Brzezinski dismissed concern about the rise of Islamic fundamentalism, or having armed future terrorists by saying: “What is most important to the history of the world? The Taliban or the collapse of the Soviet empire? Some stirred-up Moslems or the liberation of Central Europe and the end of the cold war?” And Brzezinski even went so far as to admit that the U.S. had not only lied about its support for the rebels before the Soviet invasion but that he’d told Carter the action would probably guarantee that the Soviets would invade.

We were fortunate enough to return with Sima to Afghanistan in 2002 in a remarkable journey where we witnessed first-hand her commitment to the Afghan people. Filming Sima’s workwith the women and men who had risked their lives to secretly educate and train women during the Taliban era – with no budget other than their meager earnings – was beyond humbling. That October trip held a moment of promise and hope even amidst the ruins. One of the Cold War’s ugliest chapters had finally come to an end. The Taliban had been sent back to Pakistan where they came from and a ravaged Afghanistan could be set back on a course to peace and prosperity.

But the future of Afghanistan was clouded by the expansion of American empire into Central Asia and the not so secret agendas of America’s supposed allies, Pakistan and Saudi Arabia. From her many years on the public stage, Sima knew that she represented an obstacle to powerful forces that wanted to rewrite Afghanistan’s history and deny its long progress toward democracy. Her very existence threatened the warlords, drug dealers and human traffickers that thrived in an economy destroyed by 25 years of constant war. But most of all she threatened those who wanted the past forgotten; those that believed Afghanistan should never resume its drive for independence as a secular state, and that equal rights for women and the country’s ethnic minorities were a dangerous dream. And for that she will be remembered by us, the most.

Since America’s most recent war in Afghanistan began in 2001, Americans have been fed a steady diet of misinformation and outright falsehoods. These falsehoods range from claims that the Afghan nation was never really a nation at all; to proclamations that Afghanistan was always ruled by warlords and that it is dangerously naïve to think otherwise. Those who knew Afghanistan prior to America’s longest war, understand that these assumptions are wrong and are at best self-serving delusions. It was the United States who backed Afghanistan’s corrupt warlords against the country’s ruling dynasty as early as 1973 and it was the United States that put them back into power following its invasion in 2001. Yet these falsehoods form the basis of a Hollywood fiction that continues to hobble America’s failing effort there.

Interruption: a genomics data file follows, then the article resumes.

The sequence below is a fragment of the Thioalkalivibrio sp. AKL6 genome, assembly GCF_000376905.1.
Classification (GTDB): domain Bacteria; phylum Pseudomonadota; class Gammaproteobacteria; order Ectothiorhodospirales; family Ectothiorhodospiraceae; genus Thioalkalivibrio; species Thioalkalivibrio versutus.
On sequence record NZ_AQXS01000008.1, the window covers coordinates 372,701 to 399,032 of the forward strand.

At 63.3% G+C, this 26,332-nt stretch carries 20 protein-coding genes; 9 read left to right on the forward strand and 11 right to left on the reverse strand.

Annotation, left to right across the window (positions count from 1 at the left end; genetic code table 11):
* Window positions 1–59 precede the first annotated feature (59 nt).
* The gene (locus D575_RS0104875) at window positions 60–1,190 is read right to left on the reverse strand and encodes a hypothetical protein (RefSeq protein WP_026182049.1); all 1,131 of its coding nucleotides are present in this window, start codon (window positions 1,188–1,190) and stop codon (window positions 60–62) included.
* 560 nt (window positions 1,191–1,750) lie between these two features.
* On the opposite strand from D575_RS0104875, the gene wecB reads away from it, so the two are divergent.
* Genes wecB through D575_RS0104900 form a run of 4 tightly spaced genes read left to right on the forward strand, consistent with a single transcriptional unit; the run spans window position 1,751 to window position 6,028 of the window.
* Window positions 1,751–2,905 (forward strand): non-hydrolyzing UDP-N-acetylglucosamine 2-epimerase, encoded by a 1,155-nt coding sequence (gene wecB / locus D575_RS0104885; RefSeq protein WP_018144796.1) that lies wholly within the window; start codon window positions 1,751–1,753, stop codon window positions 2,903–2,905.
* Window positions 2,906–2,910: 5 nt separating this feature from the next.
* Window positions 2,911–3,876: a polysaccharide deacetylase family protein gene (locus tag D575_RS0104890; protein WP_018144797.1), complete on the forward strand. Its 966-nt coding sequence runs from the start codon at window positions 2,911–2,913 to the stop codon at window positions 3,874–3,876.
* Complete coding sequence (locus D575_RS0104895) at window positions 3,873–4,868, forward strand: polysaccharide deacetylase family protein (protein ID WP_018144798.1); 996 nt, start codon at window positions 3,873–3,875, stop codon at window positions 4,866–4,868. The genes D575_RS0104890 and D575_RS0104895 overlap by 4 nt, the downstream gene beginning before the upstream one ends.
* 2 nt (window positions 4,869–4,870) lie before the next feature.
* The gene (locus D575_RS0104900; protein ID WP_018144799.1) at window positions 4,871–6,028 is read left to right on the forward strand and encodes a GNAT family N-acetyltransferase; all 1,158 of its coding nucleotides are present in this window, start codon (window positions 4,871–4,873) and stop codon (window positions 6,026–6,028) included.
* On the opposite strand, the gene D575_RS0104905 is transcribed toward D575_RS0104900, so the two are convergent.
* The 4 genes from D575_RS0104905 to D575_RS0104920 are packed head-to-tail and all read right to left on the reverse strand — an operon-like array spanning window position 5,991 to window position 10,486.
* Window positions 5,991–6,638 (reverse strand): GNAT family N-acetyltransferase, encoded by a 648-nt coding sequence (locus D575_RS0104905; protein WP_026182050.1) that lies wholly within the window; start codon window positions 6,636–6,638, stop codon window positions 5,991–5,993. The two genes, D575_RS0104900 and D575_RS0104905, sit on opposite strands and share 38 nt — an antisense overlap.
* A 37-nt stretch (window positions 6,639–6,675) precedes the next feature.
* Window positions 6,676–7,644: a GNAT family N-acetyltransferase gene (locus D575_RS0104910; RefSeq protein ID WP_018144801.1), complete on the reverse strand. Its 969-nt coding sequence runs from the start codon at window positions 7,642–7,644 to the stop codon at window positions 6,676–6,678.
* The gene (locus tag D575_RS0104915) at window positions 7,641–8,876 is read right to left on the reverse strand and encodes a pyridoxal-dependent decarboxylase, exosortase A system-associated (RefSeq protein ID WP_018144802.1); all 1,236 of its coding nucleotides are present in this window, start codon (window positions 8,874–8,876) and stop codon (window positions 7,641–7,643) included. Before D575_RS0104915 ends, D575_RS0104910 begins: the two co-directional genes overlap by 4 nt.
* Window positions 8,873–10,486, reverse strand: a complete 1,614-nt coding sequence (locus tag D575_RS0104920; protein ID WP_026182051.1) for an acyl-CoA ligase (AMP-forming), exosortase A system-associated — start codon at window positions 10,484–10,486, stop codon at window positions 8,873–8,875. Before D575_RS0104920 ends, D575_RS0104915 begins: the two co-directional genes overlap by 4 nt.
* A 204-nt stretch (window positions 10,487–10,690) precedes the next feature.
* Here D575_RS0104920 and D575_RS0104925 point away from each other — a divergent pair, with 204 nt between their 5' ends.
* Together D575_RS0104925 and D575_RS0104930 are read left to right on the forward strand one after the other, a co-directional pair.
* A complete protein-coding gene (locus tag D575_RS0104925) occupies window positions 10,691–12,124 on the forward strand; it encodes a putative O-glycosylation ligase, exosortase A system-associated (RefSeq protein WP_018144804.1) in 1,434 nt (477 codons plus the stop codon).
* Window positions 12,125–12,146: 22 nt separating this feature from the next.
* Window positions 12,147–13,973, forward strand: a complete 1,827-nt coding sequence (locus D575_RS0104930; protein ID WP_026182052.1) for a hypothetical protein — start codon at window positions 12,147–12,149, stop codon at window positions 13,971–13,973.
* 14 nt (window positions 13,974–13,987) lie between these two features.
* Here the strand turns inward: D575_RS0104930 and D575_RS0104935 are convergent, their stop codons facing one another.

Over the years there have been glimmers of hope that a new awareness of Afghanistan’s true history was finally emerging from the darkness. An October 2009 article in the New York Times by Elisabeth Bumiller, titled REMBERING AFGHANISTAN’S GOLDEN AGE, stated: “American and Afghan scholars and diplomats say it is worth recalling four decades in the country’s recent history, from the 1930s to the 1970s, when there was a semblance of a national government and Kabul was known as “the Paris of Central Asia.” Bumiller goes on to write that “Afghans and Americans alike describe the country in those days as a poor nation, but one that built national roads, stood up an army and defended its borders.”

In a separate 2009 article in Foreign Policy Magazine titled A CASE FOR HUMILITY IN AFGHANISTAN, author Steve Coll writes: “In my view, most current American commentary underestimates the potential for transformational change in South Asia over the next decade or two, spurred by economic progress and integration” Between the late 18thcentury and World War I, Afghanistan was a troubled but coherent and often independent state. Although very poor, after the 1920s it enjoyed a long period of continuous peace with its neighbors, secured by a multi-ethnic Afghan National Army and unified by a national culture.”

In addition, prior to 1978, when Sima first became a refugee, Afghanistan was self-sufficient in food production and had no refugee problem. An even closer look reveals the origins of the modern Afghan state dating back to the 16th century and the rise of the Roshaniya movement. Led by Sufi poet Bayazid Ansarithe movement is indicative of the broadly progressive nature of Afghan Islam. Ansari’s goal was said to be the achievement of equality between men and women. In his landmark 1969 book The Emergence of Modern Afghanistan – the Carnegie Corporation’s Vartan Gregorian states: “Ansari’s aim, among other things was to establish a national religion, the movement encouraged the Afghans in the tribal belt to struggle against Moghul rule. The Roshaniya movement thus promoted the first political formulation of the concept of Afghan nationality.”

Prior to British military invasions of the mid-19th century, Afghans were not even hostile to European Imperialists. East India Company political officer Alexander Burnes wrote home in May of 1832, “The people of this country are kind hearted and hospitable. They have no prejudice against a Christian and none against our nation.” Concerned over Russian competition, Burnes argued that a strong Afghan leader could hold the country together and resist foreign encroachment, but a country split into feudal principalities and tribes would invite intrigue and cause chaos. Yet the good will of the Afghan people was lost in 1839 when the British government willfully acquiesced to sending an army into Kabul and suffered what was at the time, the greatest military defeat in British history.